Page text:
Home » Patents » The predictive power of the Pre-EQE

The predictive power of the Pre-EQE

Keltie LLP

K2 IP Limited

About IPcopy

IPcopy is an intellectual property related news site covering a wide variety of IP related news and issues. We will also take the odd lighthearted look at IP. Feel free to contact us via the details on the About Us page.

Disclaimer: Unless stated otherwise, the contributors to IPcopy (the "IPcopy writers") are patent and trade mark attorneys or patent and trade mark assistants at Keltie LLP or are network attorneys at K2 IP Limited. Guest contributors will be identified.

This news site is the personal site of the contributors and is not edited by the authors' employer in any way. From time to time however IPcopy may publish practice notes, legal updates and marketing news from Keltie LLP or K2 IP Limited. Any such posts will be clearly marked.

This news site is for information purposes only. Information posted to this news site is not legal advice and should not be taken as such. If you require IP related legal advice please contact your legal representative.

For the avoidance of doubt Keltie LLP and K2 IP Limited have no liability as to the content of IPcopy and any related tweets or social media posts.

Privacy Policy

IPcopy’s Privacy Policy can be viewed here.

classroom-1910012_1920It’s mid-January. Exam stress is rising. About two months from now, more than 2,000 candidates from close to 40 different countries will take part in either the EQE pre-examination or one or more of the four EQE main exams that are organised by the European Patent Office (EPO). These exams, especially the four main exams, are not easy. Only 2 in 5 candidates manage to pass all papers in their first attempt. Passing these exams is only possible with proper preparation. Following some courses is highly recommended for all papers. Thoroughly studying the (case) law and practicing a large number of old exams is unavoidable.

In 2012, the EPO introduced the pre-exam with the aim to better prepare candidates for the difficult main exams. As I already discussed in an earlier article, the pre-exam appears to serve its purpose. The overall pass-rates went up and candidates who prepare and score well in the pre-exam have a considerable better chance to be successful in their first attempt on the main exam.

Following a discussion with the EQE committees during last year’s tutor meeting, I decided to dive a little bit deeper into my database with EQE results and to give my EQE statistics website a little update. In addition to the relation between pre-exam score and pass rates for the full exam, I decided to visualise the relation between pre-exam results and the subsequent score on the first attempt at each individual paper. It was the expectation of the EQE Paper D committee that the correlation would be most visible for their paper. Let’s see how that turns out.

EQE results

In the diagrams above, you see for each paper, the proportion of people scoring above a certain amount of marks, given their earlier score for the pre-exam. Not surprisingly, certainly not when considering their higher success rate in the full main exam, candidates with higher pre-exam scores do better in all main exam papers. Interestingly, the correlation is not the same for all papers.

As the EQE Paper D committee already suspected, the predictive power of the pre-exam is highest for Paper D (legal advice). This may be because similar skills and knowledge are tested, but it could also mean that the D exam is just a little more predictable than the other three exams. With hard study and thorough preparation, you can score well in the pre-exam as well as for Paper D. For the other papers there are more factors that play an important role, such as understanding the invention, finding all the hints and writing down a proper claim or line of argument. Especially Paper A (claim drafting) results are spread widely. A good pre-exam is a nice start, but writing a proper claim in the limited amount of time you get for that appears to require some additional talents that are not really tested in the pre-exam.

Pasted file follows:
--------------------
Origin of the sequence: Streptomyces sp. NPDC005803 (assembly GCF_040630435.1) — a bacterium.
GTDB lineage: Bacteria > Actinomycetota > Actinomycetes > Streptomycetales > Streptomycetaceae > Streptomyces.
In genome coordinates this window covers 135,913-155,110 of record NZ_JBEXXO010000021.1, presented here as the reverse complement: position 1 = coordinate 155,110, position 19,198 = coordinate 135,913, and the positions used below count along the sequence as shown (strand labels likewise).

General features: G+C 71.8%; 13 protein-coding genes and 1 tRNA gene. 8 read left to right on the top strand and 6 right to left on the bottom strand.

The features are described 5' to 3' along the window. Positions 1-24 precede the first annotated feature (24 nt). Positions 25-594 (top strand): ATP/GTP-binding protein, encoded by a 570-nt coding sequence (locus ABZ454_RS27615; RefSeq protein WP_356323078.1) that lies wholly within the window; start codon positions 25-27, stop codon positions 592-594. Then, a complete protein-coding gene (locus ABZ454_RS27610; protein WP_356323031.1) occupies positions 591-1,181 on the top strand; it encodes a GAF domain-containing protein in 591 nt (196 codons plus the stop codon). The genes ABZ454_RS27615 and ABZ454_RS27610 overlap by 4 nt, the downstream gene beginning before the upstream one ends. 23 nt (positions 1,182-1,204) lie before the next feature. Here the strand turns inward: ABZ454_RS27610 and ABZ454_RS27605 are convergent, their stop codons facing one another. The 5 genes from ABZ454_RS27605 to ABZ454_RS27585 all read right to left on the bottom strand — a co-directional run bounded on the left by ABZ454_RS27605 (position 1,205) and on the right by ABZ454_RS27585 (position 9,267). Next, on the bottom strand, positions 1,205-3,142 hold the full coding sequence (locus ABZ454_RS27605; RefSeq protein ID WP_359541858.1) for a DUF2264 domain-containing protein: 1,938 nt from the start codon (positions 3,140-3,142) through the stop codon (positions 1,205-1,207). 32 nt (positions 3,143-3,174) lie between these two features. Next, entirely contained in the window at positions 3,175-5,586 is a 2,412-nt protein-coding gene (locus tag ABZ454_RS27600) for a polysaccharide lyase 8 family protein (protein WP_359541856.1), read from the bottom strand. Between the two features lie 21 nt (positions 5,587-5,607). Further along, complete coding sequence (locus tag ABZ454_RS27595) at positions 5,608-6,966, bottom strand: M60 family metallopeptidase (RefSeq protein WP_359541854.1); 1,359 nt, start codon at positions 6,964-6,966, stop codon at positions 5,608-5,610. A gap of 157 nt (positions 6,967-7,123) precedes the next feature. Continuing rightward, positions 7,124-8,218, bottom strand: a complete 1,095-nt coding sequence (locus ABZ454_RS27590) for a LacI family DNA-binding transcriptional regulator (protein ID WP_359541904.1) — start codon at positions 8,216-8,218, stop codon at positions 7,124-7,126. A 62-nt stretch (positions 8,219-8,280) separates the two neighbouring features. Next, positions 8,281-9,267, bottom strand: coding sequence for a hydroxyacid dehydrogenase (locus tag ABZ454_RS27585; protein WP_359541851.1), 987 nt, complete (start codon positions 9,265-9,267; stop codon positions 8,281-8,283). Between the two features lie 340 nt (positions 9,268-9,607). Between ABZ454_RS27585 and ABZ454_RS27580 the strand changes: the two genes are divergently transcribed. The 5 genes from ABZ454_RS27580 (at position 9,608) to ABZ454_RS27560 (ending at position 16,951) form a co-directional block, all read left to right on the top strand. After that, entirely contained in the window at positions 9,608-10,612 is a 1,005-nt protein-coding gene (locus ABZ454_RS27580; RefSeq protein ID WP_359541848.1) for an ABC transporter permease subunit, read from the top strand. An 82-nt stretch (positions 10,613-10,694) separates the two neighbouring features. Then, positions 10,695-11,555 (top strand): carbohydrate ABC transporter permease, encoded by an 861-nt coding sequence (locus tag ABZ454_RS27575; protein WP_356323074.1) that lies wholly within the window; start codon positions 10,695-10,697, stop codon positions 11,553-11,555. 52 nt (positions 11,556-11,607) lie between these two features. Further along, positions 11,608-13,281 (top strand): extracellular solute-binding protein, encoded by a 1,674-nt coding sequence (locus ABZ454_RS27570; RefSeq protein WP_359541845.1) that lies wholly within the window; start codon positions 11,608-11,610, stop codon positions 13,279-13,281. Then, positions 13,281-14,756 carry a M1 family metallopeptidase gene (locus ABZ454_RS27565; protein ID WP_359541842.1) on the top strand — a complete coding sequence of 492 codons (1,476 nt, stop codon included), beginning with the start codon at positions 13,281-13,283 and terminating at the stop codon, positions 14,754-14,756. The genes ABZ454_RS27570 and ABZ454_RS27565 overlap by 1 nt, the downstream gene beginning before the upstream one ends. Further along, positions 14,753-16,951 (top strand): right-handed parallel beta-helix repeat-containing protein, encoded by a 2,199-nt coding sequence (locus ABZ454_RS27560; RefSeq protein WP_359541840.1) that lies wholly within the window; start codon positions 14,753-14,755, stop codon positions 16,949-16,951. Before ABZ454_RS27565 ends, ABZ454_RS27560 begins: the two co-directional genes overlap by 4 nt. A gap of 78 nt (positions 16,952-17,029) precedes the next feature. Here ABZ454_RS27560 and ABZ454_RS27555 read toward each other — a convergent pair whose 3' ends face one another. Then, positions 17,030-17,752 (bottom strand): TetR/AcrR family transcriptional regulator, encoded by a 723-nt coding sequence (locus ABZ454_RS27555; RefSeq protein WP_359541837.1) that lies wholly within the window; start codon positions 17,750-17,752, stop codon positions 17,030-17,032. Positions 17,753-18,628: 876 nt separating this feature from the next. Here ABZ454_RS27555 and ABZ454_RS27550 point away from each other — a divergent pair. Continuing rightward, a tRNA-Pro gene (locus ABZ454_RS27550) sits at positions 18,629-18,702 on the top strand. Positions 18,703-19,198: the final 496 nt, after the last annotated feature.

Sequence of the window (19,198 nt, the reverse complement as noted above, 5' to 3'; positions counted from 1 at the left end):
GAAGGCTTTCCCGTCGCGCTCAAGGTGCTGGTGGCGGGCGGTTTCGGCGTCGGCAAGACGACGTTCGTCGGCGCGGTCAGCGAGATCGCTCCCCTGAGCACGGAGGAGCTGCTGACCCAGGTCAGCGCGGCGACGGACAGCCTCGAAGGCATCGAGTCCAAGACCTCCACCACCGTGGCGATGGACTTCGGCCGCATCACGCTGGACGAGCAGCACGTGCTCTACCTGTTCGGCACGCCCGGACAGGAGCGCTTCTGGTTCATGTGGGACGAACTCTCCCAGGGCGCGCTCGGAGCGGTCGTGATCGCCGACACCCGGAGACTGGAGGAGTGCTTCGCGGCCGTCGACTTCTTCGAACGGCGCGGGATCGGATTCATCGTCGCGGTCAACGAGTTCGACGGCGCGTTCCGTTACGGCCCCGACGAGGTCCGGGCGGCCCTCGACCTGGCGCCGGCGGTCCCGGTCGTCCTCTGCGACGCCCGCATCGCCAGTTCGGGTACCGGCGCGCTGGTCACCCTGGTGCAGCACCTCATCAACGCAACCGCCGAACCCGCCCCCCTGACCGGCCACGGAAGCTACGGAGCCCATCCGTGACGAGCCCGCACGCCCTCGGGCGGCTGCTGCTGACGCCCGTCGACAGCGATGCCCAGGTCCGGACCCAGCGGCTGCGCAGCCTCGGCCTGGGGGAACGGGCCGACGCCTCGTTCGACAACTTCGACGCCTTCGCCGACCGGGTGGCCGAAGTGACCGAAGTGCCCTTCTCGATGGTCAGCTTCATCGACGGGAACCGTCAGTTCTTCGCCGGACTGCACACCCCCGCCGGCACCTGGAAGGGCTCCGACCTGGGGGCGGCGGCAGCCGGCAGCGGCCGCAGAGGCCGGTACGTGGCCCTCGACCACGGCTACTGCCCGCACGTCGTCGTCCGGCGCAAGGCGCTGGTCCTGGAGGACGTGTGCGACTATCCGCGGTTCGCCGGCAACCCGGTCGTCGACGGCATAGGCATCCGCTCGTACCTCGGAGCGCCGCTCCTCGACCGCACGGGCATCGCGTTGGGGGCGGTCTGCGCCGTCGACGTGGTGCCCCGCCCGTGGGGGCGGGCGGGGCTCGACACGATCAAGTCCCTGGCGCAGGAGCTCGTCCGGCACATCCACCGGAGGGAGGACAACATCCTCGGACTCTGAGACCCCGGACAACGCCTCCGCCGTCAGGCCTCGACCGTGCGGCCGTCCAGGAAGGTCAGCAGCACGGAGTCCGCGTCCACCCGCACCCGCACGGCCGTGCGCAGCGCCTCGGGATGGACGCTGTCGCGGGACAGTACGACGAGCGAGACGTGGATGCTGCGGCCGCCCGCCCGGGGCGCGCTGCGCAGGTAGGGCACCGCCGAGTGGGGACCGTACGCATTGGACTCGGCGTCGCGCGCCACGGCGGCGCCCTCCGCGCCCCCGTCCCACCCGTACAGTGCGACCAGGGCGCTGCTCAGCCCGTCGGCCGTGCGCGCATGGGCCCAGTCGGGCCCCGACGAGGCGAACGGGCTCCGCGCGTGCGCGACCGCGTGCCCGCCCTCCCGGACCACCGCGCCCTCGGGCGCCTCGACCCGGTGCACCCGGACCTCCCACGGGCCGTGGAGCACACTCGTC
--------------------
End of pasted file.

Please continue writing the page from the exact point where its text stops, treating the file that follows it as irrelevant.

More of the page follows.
What is also interesting to see is that, for all papers, the relation between pre-exam and main exam scores is strongest for the best performing candidates. It looks like a relatively low score on the pre-exam may work as a wake-up call for some candidates, while hardly any high performers decide to take it too easy with their preparations for the main exam.

And how do these statistical insights benefit this year’s EQE candidates? I’m sorry. They don’t. I can only advise you to study hard and practice a lot, but I would have done the same without this new information. If you’re sitting the pre-exam, it may be useful to realise that you don’t only study to pass the first hurdle. You’re laying a foundation for the bigger hurdles that need to be cleared next year. For the main exam, you will have to prepare well enough to make it into the upper half of all four diagrams. Even when you scored 85 or more marks for the pre-exam, you still have to make sure that it will be other people who are going to populate those relatively empty lower right corners in these diagrams.

Joeri Beetz 15 January 2019

If you’re interested in more EQE statistics (or in retrieving your own exam scores), check out my StatistEQE website: https://statisteqe.beetz.nl/.

[This article was originally published on LinkedIn – link]

Leave a Reply

Fill in your details below or click an icon to log in:

WordPress.com Logo

You are commenting using your WordPress.com account. Log Out /  Change )

Twitter picture

You are commenting using your Twitter account. Log Out /  Change )

Facebook photo

You are commenting using your Facebook account. Log Out /  Change )

Connecting to %s

This site uses Akismet to reduce spam. Learn how your comment data is processed.

%d bloggers like this: